Making the most of your time at home

Gareth Hughes is the Clinical Lead for Student Space and is a psychotherapist, researcher and writer on student wellbeing, including the book Be Well, Learn Well

If you have been staying at university and are going home for the Christmas break, this can be an opportunity to recuperate and feel more connected to loved ones. But taking some time to think about it and talk it over in advance, can help both you and your family have as good a time as possible.

Given the demanding nature of this academic year, especially during the pandemic, it would be easy to simply get to the end of term and then go home, without thinking about it in advance. But while you have been away, life has been continuing for both you and the people at home.This means both you and they may have been undergoing some changes.

Changes you’ve undergone

Being a university student is a unique experience. This is particularly true at the moment, given ongoing changes to teaching and learning caused by the pandemic and the way in which coronavirus may have impacted on your and your peers. Depending on how you’ve experienced this, it may affect how you are feeling and in turn, that may impact on what you want to do when you return home.

You may also have undergone other changes or have adopted new habits that are different to how you’ve been at home before. You may now feel more independent, you may be keeping to different hours, or you may have changed some of your views. These changes or reactions can come as a surprise to your family and friends - they have not lived through the same experiences, so may not fully understand them. This doesn’t mean they don’t care or aren’t willing to understand.

Being aware of these changes and experiences can help you to explain how you feel and what you feel you need. Then together you can discuss how you can work to make the break as good as possible for everyone.

Changes at home

While you are at university, life has also continued for everyone at home. Some things at home may also have changed, simply because your family and friends will have had to adapt to life without you being around. Because you have been having different experiences this can alter their relationships with you and each other.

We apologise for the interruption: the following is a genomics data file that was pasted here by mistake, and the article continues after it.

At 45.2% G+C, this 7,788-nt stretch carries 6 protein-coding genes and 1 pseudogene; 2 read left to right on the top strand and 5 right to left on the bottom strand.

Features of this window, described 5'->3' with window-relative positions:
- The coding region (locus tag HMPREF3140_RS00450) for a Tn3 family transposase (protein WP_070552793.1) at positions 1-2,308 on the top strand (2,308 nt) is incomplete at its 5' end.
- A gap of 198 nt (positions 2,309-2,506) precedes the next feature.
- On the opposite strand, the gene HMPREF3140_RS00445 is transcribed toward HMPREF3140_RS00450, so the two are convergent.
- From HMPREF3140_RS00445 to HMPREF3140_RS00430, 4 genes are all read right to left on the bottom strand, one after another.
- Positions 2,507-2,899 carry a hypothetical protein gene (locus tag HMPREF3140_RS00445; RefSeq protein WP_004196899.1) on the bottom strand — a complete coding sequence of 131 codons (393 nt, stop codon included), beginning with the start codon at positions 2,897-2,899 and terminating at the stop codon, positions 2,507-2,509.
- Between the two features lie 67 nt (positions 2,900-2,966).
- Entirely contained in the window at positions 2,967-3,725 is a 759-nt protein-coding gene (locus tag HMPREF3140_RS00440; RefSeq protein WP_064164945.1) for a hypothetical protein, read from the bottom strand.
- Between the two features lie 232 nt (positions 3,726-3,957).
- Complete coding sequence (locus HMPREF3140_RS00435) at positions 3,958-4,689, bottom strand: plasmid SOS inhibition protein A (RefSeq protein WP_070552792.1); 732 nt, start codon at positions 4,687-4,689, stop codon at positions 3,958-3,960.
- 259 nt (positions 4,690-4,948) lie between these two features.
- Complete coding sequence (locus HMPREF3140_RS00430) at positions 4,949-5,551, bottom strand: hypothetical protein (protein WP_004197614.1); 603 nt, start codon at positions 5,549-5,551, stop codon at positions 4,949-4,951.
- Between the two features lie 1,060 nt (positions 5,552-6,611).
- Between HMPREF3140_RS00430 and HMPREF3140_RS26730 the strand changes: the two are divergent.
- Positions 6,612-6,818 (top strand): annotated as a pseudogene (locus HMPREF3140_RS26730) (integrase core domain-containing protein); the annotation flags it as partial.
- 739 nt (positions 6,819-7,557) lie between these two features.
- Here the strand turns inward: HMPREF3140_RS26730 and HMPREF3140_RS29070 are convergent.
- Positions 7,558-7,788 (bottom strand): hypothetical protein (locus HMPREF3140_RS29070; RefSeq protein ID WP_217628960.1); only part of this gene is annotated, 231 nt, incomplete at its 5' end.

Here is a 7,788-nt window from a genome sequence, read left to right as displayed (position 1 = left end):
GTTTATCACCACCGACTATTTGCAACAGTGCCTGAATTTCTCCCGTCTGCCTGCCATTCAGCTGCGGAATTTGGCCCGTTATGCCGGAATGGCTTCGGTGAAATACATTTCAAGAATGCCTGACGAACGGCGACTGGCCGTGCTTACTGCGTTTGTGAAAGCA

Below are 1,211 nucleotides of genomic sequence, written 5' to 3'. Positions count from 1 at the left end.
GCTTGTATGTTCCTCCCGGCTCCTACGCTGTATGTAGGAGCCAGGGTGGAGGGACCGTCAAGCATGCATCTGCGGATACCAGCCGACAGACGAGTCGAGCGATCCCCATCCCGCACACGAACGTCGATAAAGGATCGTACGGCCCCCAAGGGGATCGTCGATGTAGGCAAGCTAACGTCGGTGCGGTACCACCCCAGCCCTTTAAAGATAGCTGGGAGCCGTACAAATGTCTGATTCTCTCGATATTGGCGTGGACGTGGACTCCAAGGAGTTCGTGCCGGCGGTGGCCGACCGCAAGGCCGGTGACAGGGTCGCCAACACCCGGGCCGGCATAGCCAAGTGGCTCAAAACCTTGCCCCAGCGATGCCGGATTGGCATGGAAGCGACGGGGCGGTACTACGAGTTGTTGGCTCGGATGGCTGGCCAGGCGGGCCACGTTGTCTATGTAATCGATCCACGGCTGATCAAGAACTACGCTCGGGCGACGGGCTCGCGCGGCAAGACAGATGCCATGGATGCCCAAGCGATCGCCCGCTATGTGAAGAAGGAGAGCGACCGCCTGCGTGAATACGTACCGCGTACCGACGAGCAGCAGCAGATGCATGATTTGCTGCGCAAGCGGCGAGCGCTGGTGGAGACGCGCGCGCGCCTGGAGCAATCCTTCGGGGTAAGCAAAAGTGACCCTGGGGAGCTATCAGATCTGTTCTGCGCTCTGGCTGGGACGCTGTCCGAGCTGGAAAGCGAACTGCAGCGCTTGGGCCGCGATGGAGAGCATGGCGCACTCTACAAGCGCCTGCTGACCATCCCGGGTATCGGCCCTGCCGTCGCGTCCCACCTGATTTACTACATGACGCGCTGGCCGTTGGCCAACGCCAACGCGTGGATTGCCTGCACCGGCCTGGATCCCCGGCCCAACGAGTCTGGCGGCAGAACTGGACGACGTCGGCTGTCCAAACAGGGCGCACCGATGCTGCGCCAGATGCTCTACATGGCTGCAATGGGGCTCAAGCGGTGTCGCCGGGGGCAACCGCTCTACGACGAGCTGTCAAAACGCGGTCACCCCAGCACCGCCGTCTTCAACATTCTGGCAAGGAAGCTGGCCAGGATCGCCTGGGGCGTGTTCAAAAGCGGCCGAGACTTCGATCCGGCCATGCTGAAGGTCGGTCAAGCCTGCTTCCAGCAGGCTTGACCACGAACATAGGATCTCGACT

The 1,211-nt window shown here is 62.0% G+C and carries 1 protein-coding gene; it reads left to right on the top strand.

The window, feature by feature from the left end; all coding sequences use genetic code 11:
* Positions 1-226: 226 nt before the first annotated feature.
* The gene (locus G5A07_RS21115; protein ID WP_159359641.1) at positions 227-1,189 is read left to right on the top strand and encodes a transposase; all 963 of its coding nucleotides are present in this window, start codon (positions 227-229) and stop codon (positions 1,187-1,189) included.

This doesn’t mean these relationships have weakened or mean less, they are just adapting to the new circumstances. Being prepared for these changes can help you avoid the shock that some students feel, when they realise that home is not exactly how they remember it when they left. Even simple things like a room being redecorated can feel disconcerting if you weren’t aware it had happened. Talk to the people at home about what has changed while you’ve been away, so your return is smoother and easier.

Be realistic about your expectations of home

Given how challenging the first term can be (especially while the pandemic continues to impact), it is not surprising that some students may have been holding onto the memory of home as a stabilising influence. If used properly, your memories of home can be a very positive way of helping you manage the challenges of student life. Whether positive or negative they can provide you with examples of other times you’ve met challenges and been successful.

However, it is important to be realistic in your expectations of your return home. You may be remembering all of the best and most memorable times at home; if you allow that to set your expectations, you may end up disappointed. Remember that relationships and environments are usually a mix of the good and the not so good. Embracing the good and accepting the not so good, where possible, may help you to get the most of your time at home.

Check in with your family

It can help if you speak to your family about all of this before you go home. Try to work together to agree a general approach to the break that helps everyone get what they need.

If you all understand how you are all feeling and what you all hope to get, you can then work together to make it as good as possible for everyone.